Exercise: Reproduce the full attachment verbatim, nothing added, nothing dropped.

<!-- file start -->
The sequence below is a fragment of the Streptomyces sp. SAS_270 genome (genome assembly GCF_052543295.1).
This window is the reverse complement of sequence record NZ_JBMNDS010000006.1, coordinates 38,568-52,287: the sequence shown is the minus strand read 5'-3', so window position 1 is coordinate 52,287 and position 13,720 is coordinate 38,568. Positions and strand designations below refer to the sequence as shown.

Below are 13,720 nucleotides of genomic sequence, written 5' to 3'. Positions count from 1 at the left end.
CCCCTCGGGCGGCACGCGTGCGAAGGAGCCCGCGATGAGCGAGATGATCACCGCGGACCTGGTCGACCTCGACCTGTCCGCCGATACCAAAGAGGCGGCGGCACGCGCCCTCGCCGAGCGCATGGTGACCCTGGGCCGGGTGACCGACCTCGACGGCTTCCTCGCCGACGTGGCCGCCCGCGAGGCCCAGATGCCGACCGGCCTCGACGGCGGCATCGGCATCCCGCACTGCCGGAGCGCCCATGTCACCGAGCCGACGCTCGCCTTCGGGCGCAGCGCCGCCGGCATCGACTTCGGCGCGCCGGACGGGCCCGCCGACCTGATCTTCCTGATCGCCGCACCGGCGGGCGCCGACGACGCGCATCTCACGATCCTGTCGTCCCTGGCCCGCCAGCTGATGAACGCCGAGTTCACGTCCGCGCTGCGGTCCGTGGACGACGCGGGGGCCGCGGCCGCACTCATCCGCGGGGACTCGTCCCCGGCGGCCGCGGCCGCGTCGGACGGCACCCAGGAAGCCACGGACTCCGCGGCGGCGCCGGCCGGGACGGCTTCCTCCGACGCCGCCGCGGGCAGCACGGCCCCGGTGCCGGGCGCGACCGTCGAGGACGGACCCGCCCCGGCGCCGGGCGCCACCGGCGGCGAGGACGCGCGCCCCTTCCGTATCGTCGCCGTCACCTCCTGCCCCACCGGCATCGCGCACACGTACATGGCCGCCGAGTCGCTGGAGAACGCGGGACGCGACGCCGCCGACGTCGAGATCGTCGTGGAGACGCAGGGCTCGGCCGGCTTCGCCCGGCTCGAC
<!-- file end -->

The sequence below is a fragment of the Streptomyces sp. SAS_270 genome (genome assembly GCF_052543295.1).
This window is the reverse complement of sequence record NZ_JBMNDS010000006.1, coordinates 38,568-52,287: the sequence shown is the minus strand read 5'-3', so window position 1 is coordinate 52,287 and position 13,720 is coordinate 38,568. Positions and strand designations below refer to the sequence as shown.

Below are 13,720 nucleotides of genomic sequence, written 5' to 3'. Positions count from 1 at the left end.
CCCCTCGGGCGGCACGCGTGCGAAGGAGCCCGCGATGAGCGAGATGATCACCGCGGACCTGGTCGACCTCGACCTGTCCGCCGATACCAAAGAGGCGGCGGCACGCGCCCTCGCCGAGCGCATGGTGACCCTGGGCCGGGTGACCGACCTCGACGGCTTCCTCGCCGACGTGGCCGCCCGCGAGGCCCAGATGCCGACCGGCCTCGACGGCGGCATCGGCATCCCGCACTGCCGGAGCGCCCATGTCACCGAGCCGACGCTCGCCTTCGGGCGCAGCGCCGCCGGCATCGACTTCGGCGCGCCGGACGGGCCCGCCGACCTGATCTTCCTGATCGCCGCACCGGCGGGCGCCGACGACGCGCATCTCACGATCCTGTCGTCCCTGGCCCGCCAGCTGATGAACGCCGAGTTCACGTCCGCGCTGCGGTCCGTGGACGACGCGGGGGCCGCGGCCGCACTCATCCGCGGGGACTCGTCCCCGGCGGCCGCGGCCGCGTCGGACGGCACCCAGGAAGCCACGGACTCCGCGGCGGCGCCGGCCGGGACGGCTTCCTCCGACGCCGCCGCGGGCAGCACGGCCCCGGTGCCGGGCGCGACCGTCGAGGACGGACCCGCCCCGGCGCCGGGCGCCACCGGCGGCGAGGACGCGCGCCCCTTCCGTATCGTCGCCGTCACCTCCTGCCCCACCGGCATCGCGCACACGTACATGGCCGCCGAGTCGCTGGAGAACGCGGGACGCGACGCCGCCGACGTCGAGATCGTCGTGGAGACGCAGGGCTCGGCCGGCTTCGCCCGGCTCGAC